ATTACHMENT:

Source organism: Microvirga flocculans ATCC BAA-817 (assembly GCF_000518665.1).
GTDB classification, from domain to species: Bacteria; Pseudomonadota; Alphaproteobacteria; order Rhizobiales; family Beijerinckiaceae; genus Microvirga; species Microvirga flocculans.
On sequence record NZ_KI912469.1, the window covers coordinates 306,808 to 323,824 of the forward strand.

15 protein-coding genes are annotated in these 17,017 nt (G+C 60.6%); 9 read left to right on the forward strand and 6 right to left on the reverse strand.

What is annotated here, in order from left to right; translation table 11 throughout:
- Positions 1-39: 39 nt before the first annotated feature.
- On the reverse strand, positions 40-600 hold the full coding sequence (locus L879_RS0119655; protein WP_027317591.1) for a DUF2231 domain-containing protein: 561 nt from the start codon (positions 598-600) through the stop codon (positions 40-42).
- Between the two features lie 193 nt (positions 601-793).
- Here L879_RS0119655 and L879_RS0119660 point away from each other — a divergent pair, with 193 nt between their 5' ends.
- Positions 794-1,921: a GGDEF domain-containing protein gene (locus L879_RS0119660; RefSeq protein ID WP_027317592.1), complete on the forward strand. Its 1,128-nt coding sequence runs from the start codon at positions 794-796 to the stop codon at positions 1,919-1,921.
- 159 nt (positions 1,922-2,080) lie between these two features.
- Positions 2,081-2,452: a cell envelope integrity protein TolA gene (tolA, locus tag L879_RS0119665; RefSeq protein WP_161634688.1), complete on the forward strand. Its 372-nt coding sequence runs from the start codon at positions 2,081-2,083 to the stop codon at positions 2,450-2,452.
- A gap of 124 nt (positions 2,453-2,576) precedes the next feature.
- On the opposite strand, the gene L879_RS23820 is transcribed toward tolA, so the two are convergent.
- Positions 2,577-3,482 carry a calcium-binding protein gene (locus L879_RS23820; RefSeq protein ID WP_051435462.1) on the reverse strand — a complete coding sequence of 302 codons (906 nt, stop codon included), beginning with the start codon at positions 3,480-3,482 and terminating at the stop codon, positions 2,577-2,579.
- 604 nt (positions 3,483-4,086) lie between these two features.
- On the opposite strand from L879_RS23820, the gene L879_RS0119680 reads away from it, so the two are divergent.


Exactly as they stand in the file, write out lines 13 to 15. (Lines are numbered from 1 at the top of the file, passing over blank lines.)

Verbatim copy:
- A gap of 124 nt (positions 2,453-2,576) precedes the next feature.
- On the opposite strand, the gene L879_RS23820 is transcribed toward tolA, so the two are convergent.
- Positions 2,577-3,482 carry a calcium-binding protein gene (locus L879_RS23820; RefSeq protein ID WP_051435462.1) on the reverse strand — a complete coding sequence of 302 codons (906 nt, stop codon included), beginning with the start codon at positions 3,480-3,482 and terminating at the stop codon, positions 2,577-2,579.